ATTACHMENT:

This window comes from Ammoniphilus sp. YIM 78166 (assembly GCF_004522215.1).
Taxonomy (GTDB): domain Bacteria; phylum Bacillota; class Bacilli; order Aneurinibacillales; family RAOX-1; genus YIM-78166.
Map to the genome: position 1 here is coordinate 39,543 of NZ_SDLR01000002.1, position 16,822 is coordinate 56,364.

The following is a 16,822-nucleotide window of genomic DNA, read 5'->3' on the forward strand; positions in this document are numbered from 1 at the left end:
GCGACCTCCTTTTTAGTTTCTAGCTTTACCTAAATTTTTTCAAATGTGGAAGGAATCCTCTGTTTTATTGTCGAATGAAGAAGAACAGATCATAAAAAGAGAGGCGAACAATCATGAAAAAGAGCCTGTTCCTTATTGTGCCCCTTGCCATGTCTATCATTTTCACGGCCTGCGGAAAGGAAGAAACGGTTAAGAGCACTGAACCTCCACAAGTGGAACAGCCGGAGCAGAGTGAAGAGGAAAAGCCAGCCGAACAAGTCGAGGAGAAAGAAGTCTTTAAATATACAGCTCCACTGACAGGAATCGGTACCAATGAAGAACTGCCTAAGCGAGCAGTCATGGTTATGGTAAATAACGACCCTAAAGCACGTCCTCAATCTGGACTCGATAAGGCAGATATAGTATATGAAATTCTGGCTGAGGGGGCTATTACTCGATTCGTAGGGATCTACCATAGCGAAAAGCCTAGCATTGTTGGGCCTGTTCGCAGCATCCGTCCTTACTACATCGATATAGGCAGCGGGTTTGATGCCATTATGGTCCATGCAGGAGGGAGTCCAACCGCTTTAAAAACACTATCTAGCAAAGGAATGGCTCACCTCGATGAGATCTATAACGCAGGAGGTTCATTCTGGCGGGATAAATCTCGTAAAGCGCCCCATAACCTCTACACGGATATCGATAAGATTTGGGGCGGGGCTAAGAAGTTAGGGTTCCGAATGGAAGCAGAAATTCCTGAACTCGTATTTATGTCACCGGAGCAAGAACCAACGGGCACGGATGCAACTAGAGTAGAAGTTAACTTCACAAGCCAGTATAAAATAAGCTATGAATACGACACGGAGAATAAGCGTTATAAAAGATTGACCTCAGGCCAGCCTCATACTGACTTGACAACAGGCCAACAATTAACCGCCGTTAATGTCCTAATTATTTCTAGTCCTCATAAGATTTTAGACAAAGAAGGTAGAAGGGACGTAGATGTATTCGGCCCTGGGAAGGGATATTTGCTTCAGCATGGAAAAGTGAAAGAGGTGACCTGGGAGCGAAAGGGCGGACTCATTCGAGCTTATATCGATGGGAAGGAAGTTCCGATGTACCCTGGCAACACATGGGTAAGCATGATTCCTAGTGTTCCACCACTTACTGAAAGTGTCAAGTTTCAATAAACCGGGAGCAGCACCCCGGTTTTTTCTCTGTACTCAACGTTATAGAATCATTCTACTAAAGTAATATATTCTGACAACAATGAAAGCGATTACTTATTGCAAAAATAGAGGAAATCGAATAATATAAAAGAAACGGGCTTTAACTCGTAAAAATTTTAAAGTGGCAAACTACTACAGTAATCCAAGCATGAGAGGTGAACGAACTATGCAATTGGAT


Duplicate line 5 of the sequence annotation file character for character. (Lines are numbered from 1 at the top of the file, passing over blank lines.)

GCGACCTCCTTTTTAGTTTCTAGCTTTACCTAAATTTTTTCAAATGTGGAAGGAATCCTCTGTTTTATTGTCGAATGAAGAAGAACAGATCATAAAAAGAGAGGCGAACAATCATGAAAAAGAGCCTGTTCCTTATTGTGCCCCTTGCCATGTCTATCATTTTCACGGCCTGCGGAAAGGAAGAAACGGTTAAGAGCACTGAACCTCCACAAGTGGAACAGCCGGAGCAGAGTGAAGAGGAAAAGCCAGCCGAACAAGTCGAGGAGAAAGAAGTCTTTAAATATACAGCTCCACTGACAGGAATCGGTACCAATGAAGAACTGCCTAAGCGAGCAGTCATGGTTATGGTAAATAACGACCCTAAAGCACGTCCTCAATCTGGACTCGATAAGGCAGATATAGTATATGAAATTCTGGCTGAGGGGGCTATTACTCGATTCGTAGGGATCTACCATAGCGAAAAGCCTAGCATTGTTGGGCCTGTTCGCAGCATCCGTCCTTACTACATCGATATAGGCAGCGGGTTTGATGCCATTATGGTCCATGCAGGAGGGAGTCCAACCGCTTTAAAAACACTATCTAGCAAAGGAATGGCTCACCTCGATGAGATCTATAACGCAGGAGGTTCATTCTGGCGGGATAAATCTCGTAAAGCGCCCCATAACCTCTACACGGATATCGATAAGATTTGGGGCGGGGCTAAGAAGTTAGGGTTCCGAATGGAAGCAGAAATTCCTGAACTCGTATTTATGTCACCGGAGCAAGAACCAACGGGCACGGATGCAACTAGAGTAGAAGTTAACTTCACAAGCCAGTATAAAATAAGCTATGAATACGACACGGAGAATAAGCGTTATAAAAGATTGACCTCAGGCCAGCCTCATACTGACTTGACAACAGGCCAACAATTAACCGCCGTTAATGTCCTAATTATTTCTAGTCCTCATAAGATTTTAGACAAAGAAGGTAGAAGGGACGTAGATGTATTCGGCCCTGGGAAGGGATATTTGCTTCAGCATGGAAAAGTGAAAGAGGTGACCTGGGAGCGAAAGGGCGGACTCATTCGAGCTTATATCGATGGGAAGGAAGTTCCGATGTACCCTGGCAACACATGGGTAAGCATGATTCCTAGTGTTCCACCACTTACTGAAAGTGTCAAGTTTCAATAAACCGGGAGCAGCACCCCGGTTTTTTCTCTGTACTCAACGTTATAGAATCATTCTACTAAAGTAATATATTCTGACAACAATGAAAGCGATTACTTATTGCAAAAATAGAGGAAATCGAATAATATAAAAGAAACGGGCTTTAACTCGTAAAAATTTTAAAGTGGCAAACTACTACAGTAATCCAAGCATGAGAGGTGAACGAACTATGCAATTGGAT